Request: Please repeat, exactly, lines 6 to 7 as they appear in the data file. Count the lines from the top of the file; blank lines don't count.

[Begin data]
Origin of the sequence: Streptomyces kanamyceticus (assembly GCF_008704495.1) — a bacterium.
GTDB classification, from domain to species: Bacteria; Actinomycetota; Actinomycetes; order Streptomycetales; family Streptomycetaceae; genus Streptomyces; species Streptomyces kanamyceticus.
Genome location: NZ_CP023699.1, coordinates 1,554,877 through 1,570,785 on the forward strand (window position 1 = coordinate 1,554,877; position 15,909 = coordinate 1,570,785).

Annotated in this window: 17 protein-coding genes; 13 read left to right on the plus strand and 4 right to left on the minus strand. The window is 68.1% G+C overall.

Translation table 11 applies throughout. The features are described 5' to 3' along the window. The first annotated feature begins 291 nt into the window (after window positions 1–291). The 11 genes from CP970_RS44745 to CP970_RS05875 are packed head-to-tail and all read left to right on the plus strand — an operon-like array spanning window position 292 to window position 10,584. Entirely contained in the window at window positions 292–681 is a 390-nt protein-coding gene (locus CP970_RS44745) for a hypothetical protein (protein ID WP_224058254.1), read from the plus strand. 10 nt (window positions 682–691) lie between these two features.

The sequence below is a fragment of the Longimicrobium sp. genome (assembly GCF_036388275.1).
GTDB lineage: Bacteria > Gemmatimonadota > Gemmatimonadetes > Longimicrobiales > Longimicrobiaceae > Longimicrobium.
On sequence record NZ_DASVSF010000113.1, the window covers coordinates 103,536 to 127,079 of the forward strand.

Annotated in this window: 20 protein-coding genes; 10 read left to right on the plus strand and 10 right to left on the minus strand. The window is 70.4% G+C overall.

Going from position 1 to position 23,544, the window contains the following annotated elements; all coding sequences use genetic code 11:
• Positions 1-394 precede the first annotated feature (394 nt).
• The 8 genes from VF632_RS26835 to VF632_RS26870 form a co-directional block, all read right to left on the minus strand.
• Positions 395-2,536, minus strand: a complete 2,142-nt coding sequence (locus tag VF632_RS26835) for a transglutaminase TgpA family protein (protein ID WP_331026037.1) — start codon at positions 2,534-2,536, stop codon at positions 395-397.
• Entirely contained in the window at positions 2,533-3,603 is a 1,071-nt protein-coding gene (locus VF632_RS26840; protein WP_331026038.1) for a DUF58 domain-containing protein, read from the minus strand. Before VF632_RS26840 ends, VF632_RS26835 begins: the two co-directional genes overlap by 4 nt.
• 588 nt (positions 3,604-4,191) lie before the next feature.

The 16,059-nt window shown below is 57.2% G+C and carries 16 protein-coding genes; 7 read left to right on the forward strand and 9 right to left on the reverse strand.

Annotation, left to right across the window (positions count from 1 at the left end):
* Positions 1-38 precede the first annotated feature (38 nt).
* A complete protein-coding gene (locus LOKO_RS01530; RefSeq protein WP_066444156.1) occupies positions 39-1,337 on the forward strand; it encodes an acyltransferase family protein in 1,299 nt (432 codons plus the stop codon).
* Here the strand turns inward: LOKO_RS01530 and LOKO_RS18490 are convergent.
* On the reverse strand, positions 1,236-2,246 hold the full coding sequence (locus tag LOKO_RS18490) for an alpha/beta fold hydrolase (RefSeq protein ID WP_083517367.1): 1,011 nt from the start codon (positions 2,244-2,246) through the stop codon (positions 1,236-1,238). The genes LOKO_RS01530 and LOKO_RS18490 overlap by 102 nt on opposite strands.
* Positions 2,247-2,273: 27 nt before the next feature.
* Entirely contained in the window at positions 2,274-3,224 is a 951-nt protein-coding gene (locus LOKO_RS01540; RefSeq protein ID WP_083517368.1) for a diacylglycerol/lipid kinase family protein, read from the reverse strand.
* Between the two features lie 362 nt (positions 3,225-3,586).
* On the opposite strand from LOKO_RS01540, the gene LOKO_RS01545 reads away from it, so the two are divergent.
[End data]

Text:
The sequence below is a fragment of the Longimicrobium sp. genome (assembly GCF_036388275.1).
GTDB lineage: Bacteria > Gemmatimonadota > Gemmatimonadetes > Longimicrobiales > Longimicrobiaceae > Longimicrobium.